A guide to musical bridges confusing dreams and reality

Wednesday, October 27, 2010

Review: Harvey Milk - A Small Turn of Human Kindness (2010)

  Harvey Milk - A Small Turn of Human Kindness

   Sludge without the metal? That was my first thought once I finished listening to Harvey Milk's A Small Turn of Human Kindness. The extremely slow, stop-and-start rhythms are here, as are the loud, sustained vocals. But there's no heaviness, no brutality. It sounds like a metal record that has just undergone a catastrophically botched appendix removal.
   Musically, A Small Turn of Human Kindness is unlike anything I've heard recently. The melodies are all played on extremely thin guitars with almost no bottom end and don't even really sound like melodies, closer to major scales with a few wrong notes most of the time. The drums are standard sludge faire - very low tempos and half time drops everywhere. The vocals are a strange mix of mere shouting, lots of sustain and a minimal effort to to follow the melodies. Its pretty similar to early SWANS stuff but more shout-y and less Tibetan monk. The bass is barely audible and follows the melodies almost exactly. There are plenty of bass drops and stop-start sections as well. Most of the play time, this record is sludge metal at its most codexical, but there is something missing: it sounds as if the entire midsection of the band has been cut out, like there is a track or 2 missing. In the latter 2 tracks some synths and pianos are used to greatly confusing and novel effect, as well.
   In terms of production, A Small Turn of Human Kindness is well done on almost all fronts. Everything is audible and the drum kit has a special sense of room that makes it stand out as more "live" than the rest of the band. Every note the guitar and bass play are distinguishable, but they have absolutely NO BALLS until the disc's last 2 tracks. There are some really awesomely heavy riffs and rhythms happening thru this record but they don't come off as such because they have no low end whatsoever for most of the record.
   I will be blunt about originality: I'm sure I have never heard a record like this, but I'm confused about whether that is a good thing. It would be a great thing if it were given the balls it deserves production-wise. Like most of the stuff I review on this site, its not at all for the mainstream metal listener; this is a record that will probably confuse you at first, and if not you will be bored right out of your skull. It will be right up your alley if you are mainly into heavily experimental metal (ie. Sunn O))), Dillinger Escape) because it takes many big leaps in terms of instrumentation and despite the misjudgements in envelope, its really innovative and sticks together as a record in its own weird, depressing way if you are willing to take it in as a whole.

Production - 6
Composition - 7
Originality - 9 
Overall 7.33

Tuesday, October 26, 2010

Review: Celeste - Morte(s) Nee(s)

Celeste - Morte(s) Nee(s) (2010)

   Celeste is a 4-member French black metal/doom act currently on Denovali records. They have released 1 EP and 3 full-lengths, of which Morte(s) Nee(s) is the latest.
One of the first things I noticed about Morte(s) Nee(s) was the vocal effort. The band's singer has a really unique sounding technique; its a blend of black metal and hardcore but the drive lies in a lower part of his voice so that it approaches a more punk oriented sound, and the tiny hint of a french accent add up to a genuinely interesting performance. They're also mixed well enough to where I can hear some of the french lyrics from the titles (although I don't speak french xD). Unfortunately, there is little more than tremolo-picked atonal and minor key melodies sparsely separated by death metal breakdowns as far as the rest of the act is concerned. The formula repeats on most of the tracks with little to no variation. There is some sense of build and release within each track but little to none over the album as a whole. An exception is the menacing doom track "(S)", which features some terrifying samples and a sludgy rhythm and sub-bass that provides a nice break from the blastbeats found within most of the rest of the album.It leads into a slight downshift in tempo and agro on the second half of the disc, culminating in a plodding, slow end on the last track, but it isn't enough to justify classifying it as a true doom album.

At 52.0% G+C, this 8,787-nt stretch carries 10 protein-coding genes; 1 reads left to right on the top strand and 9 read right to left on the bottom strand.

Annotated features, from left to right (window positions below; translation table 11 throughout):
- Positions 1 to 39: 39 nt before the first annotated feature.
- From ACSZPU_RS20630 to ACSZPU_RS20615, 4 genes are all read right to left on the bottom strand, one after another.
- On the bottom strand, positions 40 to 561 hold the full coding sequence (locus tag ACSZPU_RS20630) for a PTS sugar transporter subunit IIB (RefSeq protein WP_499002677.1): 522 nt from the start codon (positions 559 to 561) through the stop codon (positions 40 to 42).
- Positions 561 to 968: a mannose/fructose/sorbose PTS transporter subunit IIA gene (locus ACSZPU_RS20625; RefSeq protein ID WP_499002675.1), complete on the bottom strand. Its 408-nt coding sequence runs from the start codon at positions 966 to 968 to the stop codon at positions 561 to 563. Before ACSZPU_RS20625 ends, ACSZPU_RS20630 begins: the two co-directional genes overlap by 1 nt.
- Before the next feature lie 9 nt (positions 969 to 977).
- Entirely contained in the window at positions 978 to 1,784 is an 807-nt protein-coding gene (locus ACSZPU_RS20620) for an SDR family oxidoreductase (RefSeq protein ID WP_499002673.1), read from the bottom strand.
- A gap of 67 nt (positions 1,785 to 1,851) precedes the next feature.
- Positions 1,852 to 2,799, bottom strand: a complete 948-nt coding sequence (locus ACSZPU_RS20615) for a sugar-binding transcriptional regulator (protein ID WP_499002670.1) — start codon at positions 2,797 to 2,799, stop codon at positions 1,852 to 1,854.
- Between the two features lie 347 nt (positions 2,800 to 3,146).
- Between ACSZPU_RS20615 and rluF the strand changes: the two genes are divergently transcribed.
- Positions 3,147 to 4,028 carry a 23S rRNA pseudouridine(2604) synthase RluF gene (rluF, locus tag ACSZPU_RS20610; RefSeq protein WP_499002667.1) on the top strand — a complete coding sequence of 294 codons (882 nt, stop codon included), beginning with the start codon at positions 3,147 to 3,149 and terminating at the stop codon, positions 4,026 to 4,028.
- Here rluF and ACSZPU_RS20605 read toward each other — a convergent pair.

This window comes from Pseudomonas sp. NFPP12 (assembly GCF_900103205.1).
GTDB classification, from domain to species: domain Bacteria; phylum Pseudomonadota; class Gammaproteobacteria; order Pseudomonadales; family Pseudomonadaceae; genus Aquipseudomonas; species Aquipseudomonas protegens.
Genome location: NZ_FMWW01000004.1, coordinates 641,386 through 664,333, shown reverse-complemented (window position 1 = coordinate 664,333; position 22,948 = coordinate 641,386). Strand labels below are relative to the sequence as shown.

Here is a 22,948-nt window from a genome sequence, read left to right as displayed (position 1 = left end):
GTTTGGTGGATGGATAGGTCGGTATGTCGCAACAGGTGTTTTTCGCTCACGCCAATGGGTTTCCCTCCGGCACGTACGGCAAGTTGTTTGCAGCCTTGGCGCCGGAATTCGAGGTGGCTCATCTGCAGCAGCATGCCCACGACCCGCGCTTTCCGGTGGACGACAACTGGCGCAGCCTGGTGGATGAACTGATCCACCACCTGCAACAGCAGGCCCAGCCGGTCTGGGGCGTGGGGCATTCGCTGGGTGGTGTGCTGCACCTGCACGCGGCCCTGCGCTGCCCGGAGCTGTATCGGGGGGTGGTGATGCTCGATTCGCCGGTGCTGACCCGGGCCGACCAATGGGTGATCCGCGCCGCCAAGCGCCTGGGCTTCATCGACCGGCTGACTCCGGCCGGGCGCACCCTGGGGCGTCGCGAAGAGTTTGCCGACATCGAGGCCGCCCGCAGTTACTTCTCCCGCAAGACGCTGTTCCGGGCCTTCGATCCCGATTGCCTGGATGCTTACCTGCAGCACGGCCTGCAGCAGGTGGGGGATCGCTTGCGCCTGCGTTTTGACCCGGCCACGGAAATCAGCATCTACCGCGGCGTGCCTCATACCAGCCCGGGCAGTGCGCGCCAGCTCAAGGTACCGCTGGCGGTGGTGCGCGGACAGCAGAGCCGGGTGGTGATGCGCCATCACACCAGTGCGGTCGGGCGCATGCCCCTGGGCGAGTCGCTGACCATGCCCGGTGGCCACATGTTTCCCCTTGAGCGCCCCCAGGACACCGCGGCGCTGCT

Its clear from the outset that Morte(s) Nee(s) aspires to a black metal production aesthetic. The focus here is on heaviness rather than brutality, so the guitar and bass overlap a great deal. The kick drum cuts through nicely but the rest of the kit does a similar wall-of-sound act with the bass and melodies. Even the vocals fade into the rest of the band on the decay, in true black metal style. Once again, however, the black metal elements are a catch-22; most of the time the meat of the guitars sound thin and distant and the highs blend with the cymbals to create sort of a "white-out" effect that might be just the ticket if you really, really love black metal (on an aesthetic level) but can get pretty annoying upon listening to the disc all the way through. Its different from a Swedish-basement borne black metal cut because it has a definite professional  "sheen"; it sounds as if in mastering the standard technique of applying a little boost to the upper-upper range (14-20K) was used, and in my humble opinion, tasteful mastering shouldn't be a part of black metal lest we get results like this. In general the effect doesn't mask the melodies and rhythms, so everything is still hearable. On a more positive note, the vocals are always at home and sit perfectly well inside the dark roar of the rest of the band.